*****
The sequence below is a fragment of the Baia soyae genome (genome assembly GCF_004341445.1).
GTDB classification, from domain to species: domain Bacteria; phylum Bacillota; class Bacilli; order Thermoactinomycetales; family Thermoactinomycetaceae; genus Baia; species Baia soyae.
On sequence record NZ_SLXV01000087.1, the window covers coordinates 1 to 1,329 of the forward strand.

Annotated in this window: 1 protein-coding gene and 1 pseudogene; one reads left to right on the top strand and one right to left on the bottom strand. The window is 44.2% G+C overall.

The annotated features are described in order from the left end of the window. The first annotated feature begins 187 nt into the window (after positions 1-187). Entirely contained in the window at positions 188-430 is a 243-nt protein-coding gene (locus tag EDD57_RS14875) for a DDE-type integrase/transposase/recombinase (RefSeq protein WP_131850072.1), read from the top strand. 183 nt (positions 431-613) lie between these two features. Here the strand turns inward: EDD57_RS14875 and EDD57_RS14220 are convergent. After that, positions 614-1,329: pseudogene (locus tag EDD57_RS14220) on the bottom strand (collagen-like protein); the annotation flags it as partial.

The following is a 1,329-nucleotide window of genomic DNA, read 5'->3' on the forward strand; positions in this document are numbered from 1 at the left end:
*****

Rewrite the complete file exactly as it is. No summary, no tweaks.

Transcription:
The sequence below is a fragment of the Baia soyae genome (genome assembly GCF_004341445.1).
GTDB classification, from domain to species: domain Bacteria; phylum Bacillota; class Bacilli; order Thermoactinomycetales; family Thermoactinomycetaceae; genus Baia; species Baia soyae.
On sequence record NZ_SLXV01000087.1, the window covers coordinates 1 to 1,329 of the forward strand.

Annotated in this window: 1 protein-coding gene and 1 pseudogene; one reads left to right on the top strand and one right to left on the bottom strand. The window is 44.2% G+C overall.

The annotated features are described in order from the left end of the window. The first annotated feature begins 187 nt into the window (after positions 1-187). Entirely contained in the window at positions 188-430 is a 243-nt protein-coding gene (locus tag EDD57_RS14875) for a DDE-type integrase/transposase/recombinase (RefSeq protein WP_131850072.1), read from the top strand. 183 nt (positions 431-613) lie between these two features. Here the strand turns inward: EDD57_RS14875 and EDD57_RS14220 are convergent. After that, positions 614-1,329: pseudogene (locus tag EDD57_RS14220) on the bottom strand (collagen-like protein); the annotation flags it as partial.

The following is a 1,329-nucleotide window of genomic DNA, read 5'->3' on the forward strand; positions in this document are numbered from 1 at the left end: